Four opportunity areas, one Supertrend: Climate change
The momentum behind low-carbon and sustainable investing continues to build as governments, businesses and individuals take climate change to heart. Investors can focus in four potential growth areas, each critical to cutting greenhouse gas emissions and meeting the UN Sustainable Development Goals.
Decarbonizing economic activity is essential to reducing the man-made greenhouse gas (GHG) emissions that contribute to global warming and climate change. Forward-thinking companies are turning this challenge into an opportunity, sparking transformation in the sectors and activities most responsible for GHG emissions. Our “Climate change” Supertrend identifies four areas of development that are driving sustainable and low-carbon investing opportunities and contributing to at least eight of the 17 UN Sustainable Development Goals for a better, brighter future.
According to the International Energy Agency (IEA), a growing global population and economic expansion will likely drive up electricity generation demand by approximately 2% per year.1 The push for clean electricity should accelerate as the industry shifts from traditional energy sources to renewables. In less than two decades, solar power and wind power are expected to account for nearly 40% of total electricity production, with projections for solar photovoltaic energy also high.1
But power generation is not the only focus. Ongoing extreme weather events and wildfires have exposed the importance of networks, increasingly complex due to decentralization, increased grid volatility and customer demand. The developing hydrogen production market is also attracting longer-term interest and capital.
Oil and gas transition
Despite the growth of renewables, the world’s reliance on natural gas, coal and oil will not disappear overnight. Under pressure from investors and the public, legacy oil and gas companies are adopting diverse strategies to lower their GHG emissions in a compressed timeframe. Some are investing in renewable energy assets while others have committed to net-zero emissions.
Given the scale of these ambitions, carbon capture, utilization and storage (CCUS) technologies are considered key to the transition of both the industry and fossil fuel-dependent sectors. According to an IEA report, CCUS technologies will keep growing, especially with additional government support. Meanwhile, traditional oil and gas players will face new competitors as the energy sector evolves.2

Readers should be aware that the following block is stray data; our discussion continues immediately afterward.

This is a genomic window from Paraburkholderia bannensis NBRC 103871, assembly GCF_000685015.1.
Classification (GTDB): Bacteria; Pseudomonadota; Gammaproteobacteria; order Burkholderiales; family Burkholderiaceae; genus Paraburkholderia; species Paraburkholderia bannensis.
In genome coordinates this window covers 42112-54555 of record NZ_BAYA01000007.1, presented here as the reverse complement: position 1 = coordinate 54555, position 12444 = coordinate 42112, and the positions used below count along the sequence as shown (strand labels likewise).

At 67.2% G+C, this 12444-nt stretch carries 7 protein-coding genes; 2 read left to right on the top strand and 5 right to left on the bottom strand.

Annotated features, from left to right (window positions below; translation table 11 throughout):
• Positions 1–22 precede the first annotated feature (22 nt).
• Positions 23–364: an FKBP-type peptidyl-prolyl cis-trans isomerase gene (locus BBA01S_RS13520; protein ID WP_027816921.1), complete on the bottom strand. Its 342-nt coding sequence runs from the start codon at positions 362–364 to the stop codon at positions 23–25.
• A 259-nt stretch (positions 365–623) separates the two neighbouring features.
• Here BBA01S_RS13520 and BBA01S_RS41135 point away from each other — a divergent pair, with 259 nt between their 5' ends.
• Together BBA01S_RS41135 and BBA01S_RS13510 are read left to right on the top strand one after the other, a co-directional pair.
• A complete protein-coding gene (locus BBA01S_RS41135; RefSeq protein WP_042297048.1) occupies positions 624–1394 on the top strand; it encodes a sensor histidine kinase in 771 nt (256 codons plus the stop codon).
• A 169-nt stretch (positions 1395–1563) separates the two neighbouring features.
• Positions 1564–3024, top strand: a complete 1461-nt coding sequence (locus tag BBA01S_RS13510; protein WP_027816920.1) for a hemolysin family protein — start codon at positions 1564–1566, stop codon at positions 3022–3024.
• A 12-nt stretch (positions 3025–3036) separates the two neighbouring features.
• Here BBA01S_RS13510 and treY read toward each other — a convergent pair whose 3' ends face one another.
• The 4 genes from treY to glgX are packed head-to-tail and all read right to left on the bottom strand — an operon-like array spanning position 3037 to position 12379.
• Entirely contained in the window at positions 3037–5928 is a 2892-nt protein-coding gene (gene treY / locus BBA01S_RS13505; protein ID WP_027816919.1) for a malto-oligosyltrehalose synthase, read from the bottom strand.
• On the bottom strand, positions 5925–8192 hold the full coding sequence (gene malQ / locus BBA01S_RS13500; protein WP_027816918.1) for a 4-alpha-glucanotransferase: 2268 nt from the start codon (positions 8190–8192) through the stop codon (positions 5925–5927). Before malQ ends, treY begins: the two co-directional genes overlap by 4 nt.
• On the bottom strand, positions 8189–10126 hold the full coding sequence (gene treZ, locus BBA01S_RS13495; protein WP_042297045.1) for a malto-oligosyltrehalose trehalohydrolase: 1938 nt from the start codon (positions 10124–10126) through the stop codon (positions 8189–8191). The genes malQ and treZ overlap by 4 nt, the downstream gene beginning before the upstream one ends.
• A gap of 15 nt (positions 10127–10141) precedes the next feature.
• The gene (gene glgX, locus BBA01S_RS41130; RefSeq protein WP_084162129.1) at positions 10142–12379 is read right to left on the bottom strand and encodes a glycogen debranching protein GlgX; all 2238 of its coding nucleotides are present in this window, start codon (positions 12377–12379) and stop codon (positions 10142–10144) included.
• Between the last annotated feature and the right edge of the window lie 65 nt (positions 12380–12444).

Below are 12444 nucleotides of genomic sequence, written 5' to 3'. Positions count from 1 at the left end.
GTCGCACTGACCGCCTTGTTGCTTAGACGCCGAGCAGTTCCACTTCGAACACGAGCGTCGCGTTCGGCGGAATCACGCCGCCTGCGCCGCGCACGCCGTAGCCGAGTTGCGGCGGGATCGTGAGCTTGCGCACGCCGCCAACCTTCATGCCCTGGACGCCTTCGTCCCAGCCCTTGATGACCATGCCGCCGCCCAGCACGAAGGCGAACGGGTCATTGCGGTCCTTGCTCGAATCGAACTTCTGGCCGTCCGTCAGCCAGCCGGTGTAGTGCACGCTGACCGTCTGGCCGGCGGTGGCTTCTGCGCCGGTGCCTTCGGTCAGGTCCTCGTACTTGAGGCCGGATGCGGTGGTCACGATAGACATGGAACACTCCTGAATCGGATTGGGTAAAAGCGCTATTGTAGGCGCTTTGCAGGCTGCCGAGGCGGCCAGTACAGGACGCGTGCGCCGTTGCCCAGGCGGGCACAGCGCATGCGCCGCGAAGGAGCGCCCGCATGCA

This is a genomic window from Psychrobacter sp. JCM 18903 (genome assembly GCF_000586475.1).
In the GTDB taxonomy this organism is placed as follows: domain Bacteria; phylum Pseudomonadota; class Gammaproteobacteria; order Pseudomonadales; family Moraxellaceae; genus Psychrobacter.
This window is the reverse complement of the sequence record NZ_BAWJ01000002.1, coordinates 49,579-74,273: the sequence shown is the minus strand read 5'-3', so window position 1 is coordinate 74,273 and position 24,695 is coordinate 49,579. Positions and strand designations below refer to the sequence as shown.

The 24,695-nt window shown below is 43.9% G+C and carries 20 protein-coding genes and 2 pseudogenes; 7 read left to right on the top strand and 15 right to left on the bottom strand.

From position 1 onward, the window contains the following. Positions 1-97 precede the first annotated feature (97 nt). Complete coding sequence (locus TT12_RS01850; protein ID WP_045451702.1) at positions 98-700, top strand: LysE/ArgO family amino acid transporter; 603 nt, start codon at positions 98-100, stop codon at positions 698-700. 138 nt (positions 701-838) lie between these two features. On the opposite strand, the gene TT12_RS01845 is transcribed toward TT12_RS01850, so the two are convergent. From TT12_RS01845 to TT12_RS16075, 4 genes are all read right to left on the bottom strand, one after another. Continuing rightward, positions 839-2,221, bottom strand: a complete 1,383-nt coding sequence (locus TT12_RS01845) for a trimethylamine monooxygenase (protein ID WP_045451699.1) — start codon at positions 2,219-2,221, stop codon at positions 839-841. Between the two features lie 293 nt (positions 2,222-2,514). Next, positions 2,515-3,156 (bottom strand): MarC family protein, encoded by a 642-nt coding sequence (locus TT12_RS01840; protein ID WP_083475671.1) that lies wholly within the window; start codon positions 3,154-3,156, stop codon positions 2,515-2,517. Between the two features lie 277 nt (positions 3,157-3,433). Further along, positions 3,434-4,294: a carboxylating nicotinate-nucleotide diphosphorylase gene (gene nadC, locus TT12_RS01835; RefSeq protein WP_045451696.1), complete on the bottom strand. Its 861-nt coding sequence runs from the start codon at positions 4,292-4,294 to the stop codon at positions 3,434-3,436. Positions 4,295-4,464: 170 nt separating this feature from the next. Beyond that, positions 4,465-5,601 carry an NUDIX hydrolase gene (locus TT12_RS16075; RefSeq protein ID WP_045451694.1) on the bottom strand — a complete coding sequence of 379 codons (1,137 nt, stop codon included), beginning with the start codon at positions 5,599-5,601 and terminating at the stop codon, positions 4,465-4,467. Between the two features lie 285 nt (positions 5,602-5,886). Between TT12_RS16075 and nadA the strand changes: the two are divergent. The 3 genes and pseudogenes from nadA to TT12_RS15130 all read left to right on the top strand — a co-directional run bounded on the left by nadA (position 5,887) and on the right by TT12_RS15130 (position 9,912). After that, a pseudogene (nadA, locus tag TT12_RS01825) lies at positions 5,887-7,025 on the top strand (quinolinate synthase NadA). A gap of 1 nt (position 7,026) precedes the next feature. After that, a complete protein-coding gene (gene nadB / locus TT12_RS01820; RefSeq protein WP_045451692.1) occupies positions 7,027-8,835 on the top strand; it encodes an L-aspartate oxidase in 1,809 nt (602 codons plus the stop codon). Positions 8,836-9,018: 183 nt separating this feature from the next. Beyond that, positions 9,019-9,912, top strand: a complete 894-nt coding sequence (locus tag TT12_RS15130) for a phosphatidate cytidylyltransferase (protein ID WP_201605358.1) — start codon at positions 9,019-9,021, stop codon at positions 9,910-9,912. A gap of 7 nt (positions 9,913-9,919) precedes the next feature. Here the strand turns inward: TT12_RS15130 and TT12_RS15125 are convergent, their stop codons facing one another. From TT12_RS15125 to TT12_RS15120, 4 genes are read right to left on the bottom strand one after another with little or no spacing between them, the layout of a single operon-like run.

With approximately one-quarter of global energy-related emissions stemming from road, rail, air and water transport3, these industries are under scrutiny – and driving change. The electric vehicle (EV) boom has arrived, with global EV penetration in annual car sales projected to jump from around 4% in 2020 to 27% in 2030.3 This growth will have an impact on raw material producers for batteries, battery makers and suppliers, as well as on technology companies in the supply chain.
Looking further ahead, the efficiency of hydrogen bodes well for use in public, rail and heavy transport. The fuel cell EV market could also evolve by the end of the decade, thanks to efficiency gains and the expansion of blue and green hydrogen production. China will likely lead in hydrogen fuel cars, bolstered by the government’s net-zero emission strategy.
Sustainable agriculture and food
According to the Intergovernmental Panel on Climate Change, the global food system is responsible for 25-30% of global GHG emissions4, mainly due to land usage and livestock feed. From new agricultural practices to gene-editing technologies, innovation will be crucial to cut both CO2 and more potent methane emissions.
Consumer preferences and greater awareness of the entire food production system can also play a role. As plant-based food alternatives continue to gain ground, there is also more interest in the environmental impact of food waste. The UN Food and Agriculture Organization estimates that one-third of global food ends up as waste – the equivalent of 8% of GHG emissions.5 Solutions from food retailers and waste management firms will be even more important as food demand rises to meet a growing population.
Ones to watch
Firms leading in renewables (wind, solar, water, etc.) and other CO2-free power generation and electricity-storage technology providers.
Oil and gas transition
Energy companies that can square the circle by cutting GHG emissions while maintaining dividend yields. Carbon-capture technology companies and firms involved in blue and green hydrogen capacity enhancements.
Transport companies with a strong commitment to CO2 reduction. Car manufacturers offering solutions to reduce the environmental footprint, such as electric vehicles, sustainable fuels, hydrogen, or other technologies.
Sustainable agriculture and food production
Companies providing technologies to improve sustainable food production (i.e. precision agriculture, vertical farming technology, gene editing, controlled environment-agriculture technology). Low GHG emission meat processors and plant-based food product providers.
1 IEA (2020), World Energy Outlook 2020
2 IEA (2020), Energy Technology Perspectives 2020
3 Last data point: 14/09/2020. Source: Company data, Credit Suisse estimates
4 Poore and Nemecek (2018), Credit Suisse Research
5 “Global Food Losses and Food Waste: Extent, Causes and Prevention,” Rome: UNFAO, 201